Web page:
Stories are a treasured part of the bedtime ritual at our house. Our daughter is no longer content to listen to the story as we read. Now she must see the picture, and often asks to see words as we read. For some stories, those which we have read over and over and over, she will recognize a page and “read” to us.
The effort to stay a step ahead of our daughter is daunting. Just the other day Daddy was reading the bedtime story, and she was following along.
“Now this word here. Do you know what it is? It starts with an F…”
“That’s fish. I know that word already,” was the slightly annoyed reply.
“Okay, then what’s this word?” Daddy pointed to another word on the page.
“Cat,” the confident reply.
My husband looked at me with raised eyebrows, then turned to my daughter. “That’s really great. I’m impressed. High five.”
We want our daughter to remain engaged with reading. Right now she LOVES books. A trip to the library is as magical as a trip to the candy store, and I would like to keep it that way. So, I have been doing a lot of reading about reading. Later this summer my daughter and I will be taking a reading class together so that I can learn how best to support her learning. For now though, I’ll share some simple tips for nurturing a passion reading:
- Let her see you reading. Although at 4-and-a-half she is beginning to exit the stage of imitating everything Mom and Dad do, the behaviors you model still have a huge influence on her. If you want her to value reading, she needs to see that you value reading. She needs to see you reading for pleasure, reading to learn new things, reading to follow instructions. It can be a recipe, a newspaper, a novel, but you need to read, and she needs to see it.
- Read to her. Even in my daughter’s infancy I was reading stories to her. Now she picks the stories, but we still read every night. These will be treasured memories for her. I still remember how my dad would read the Sunday morning color comics to me each week.
- Read picture books and don’t move to “chapter” books too quickly. Books that are well illustrated do several things. First of all, often your child can tell you what is happening in the story or comment on the story as you read. Talking about the story and its pictures develops language skills. Secondly, books with pictures tend to introduce more and varied vocabulary than “chapter” books for extra young readers. Pick up The Little Engine That Could, Corduroy or Some Pig (by EB White). The pictures are magnificent. Then look at some of the vocabulary words; you’ll be amazed at what these simple “picture books” teach.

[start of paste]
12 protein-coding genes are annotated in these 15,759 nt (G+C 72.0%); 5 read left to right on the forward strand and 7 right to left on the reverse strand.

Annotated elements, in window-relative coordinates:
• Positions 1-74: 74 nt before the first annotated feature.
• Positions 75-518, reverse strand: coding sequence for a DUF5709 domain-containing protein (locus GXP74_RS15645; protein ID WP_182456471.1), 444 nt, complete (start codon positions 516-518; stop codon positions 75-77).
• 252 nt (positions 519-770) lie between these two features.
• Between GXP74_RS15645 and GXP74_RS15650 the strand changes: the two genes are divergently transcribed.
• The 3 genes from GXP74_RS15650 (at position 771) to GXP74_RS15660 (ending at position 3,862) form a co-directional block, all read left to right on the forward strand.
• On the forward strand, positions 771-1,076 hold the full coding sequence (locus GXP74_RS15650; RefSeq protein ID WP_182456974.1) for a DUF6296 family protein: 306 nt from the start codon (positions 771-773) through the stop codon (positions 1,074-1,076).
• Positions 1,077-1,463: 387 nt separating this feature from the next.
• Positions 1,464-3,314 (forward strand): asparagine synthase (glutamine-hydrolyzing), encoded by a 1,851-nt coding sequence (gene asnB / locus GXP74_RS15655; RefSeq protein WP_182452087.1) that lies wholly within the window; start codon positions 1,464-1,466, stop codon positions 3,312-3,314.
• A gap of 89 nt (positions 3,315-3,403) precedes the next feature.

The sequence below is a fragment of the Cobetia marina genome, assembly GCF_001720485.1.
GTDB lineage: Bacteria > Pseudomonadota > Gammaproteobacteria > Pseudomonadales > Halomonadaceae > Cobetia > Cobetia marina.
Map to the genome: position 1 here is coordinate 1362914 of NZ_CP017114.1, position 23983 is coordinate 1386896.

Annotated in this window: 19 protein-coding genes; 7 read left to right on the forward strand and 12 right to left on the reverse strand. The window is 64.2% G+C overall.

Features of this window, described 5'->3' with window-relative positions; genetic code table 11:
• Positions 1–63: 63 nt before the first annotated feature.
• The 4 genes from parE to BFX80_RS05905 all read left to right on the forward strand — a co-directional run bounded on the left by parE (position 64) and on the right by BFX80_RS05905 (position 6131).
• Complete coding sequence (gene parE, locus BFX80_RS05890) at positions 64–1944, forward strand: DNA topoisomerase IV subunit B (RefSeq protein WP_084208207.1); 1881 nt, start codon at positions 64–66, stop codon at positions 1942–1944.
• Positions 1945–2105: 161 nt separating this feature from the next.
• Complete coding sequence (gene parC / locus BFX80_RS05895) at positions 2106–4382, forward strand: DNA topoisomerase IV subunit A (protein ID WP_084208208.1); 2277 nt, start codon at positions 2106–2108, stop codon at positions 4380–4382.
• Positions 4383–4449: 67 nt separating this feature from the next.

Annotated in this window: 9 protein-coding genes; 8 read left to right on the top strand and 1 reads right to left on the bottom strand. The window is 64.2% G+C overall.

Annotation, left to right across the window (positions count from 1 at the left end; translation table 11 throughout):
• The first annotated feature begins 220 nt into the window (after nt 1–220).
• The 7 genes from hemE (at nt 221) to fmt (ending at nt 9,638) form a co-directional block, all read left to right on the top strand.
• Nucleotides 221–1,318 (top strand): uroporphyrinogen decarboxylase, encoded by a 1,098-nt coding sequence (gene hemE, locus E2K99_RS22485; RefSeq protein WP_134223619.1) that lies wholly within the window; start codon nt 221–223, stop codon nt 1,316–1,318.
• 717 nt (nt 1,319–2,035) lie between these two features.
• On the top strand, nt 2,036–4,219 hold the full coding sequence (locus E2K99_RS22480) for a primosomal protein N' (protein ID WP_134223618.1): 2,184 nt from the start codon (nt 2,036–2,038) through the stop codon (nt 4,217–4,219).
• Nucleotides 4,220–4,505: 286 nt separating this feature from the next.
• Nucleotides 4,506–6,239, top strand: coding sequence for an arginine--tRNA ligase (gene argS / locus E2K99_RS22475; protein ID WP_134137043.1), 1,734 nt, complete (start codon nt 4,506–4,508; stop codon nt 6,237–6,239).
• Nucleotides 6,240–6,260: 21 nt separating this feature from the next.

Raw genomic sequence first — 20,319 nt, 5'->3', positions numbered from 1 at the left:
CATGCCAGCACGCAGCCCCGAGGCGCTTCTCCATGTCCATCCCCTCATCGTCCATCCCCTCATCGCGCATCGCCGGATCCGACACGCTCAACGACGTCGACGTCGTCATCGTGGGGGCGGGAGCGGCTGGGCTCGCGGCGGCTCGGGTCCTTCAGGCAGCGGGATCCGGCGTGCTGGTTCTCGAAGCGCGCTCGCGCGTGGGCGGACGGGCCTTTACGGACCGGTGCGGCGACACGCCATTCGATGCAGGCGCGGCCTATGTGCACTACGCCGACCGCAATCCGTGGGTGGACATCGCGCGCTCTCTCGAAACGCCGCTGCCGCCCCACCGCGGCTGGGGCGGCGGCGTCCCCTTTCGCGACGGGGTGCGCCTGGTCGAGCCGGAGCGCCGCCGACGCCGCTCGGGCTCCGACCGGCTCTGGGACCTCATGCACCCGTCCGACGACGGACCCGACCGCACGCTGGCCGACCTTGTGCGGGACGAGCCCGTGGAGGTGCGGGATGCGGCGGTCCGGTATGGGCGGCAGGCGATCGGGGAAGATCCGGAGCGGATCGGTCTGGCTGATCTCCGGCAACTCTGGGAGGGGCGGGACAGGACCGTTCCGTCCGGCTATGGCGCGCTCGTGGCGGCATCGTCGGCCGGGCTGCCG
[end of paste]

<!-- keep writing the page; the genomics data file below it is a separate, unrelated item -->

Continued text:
- When you read, interact. Hold the book so that your child can see the pictures. Let your child turn the pages. If there is a repeated word or phrase, have your child join in. The book Chicka, Chicka, Boom, Boom is a great one for interactive reading. And when your child asks a question, particularly if it is the meaning of a word, stop and answer it.
- Subscribe to a children’s magazine or comic book. Getting a magazine in the mail is a great treat. We subscribe to National Geographic Kids, and we keep the magazines next to the bookshelf with the bedtime storybooks. Sometimes our bedtime story is a magazine issue.
- Find things to read all around: street signs, signs in the grocery store, shopping lists, the back of the cereal box or milk carton.
- Most of all: have fun. I have thoroughly enjoyed revisiting some of my favorite childhood books, discovering classics I missed along the way, and finding great new writing as well.
©2011 Michele Arduengo All Rights Reserved.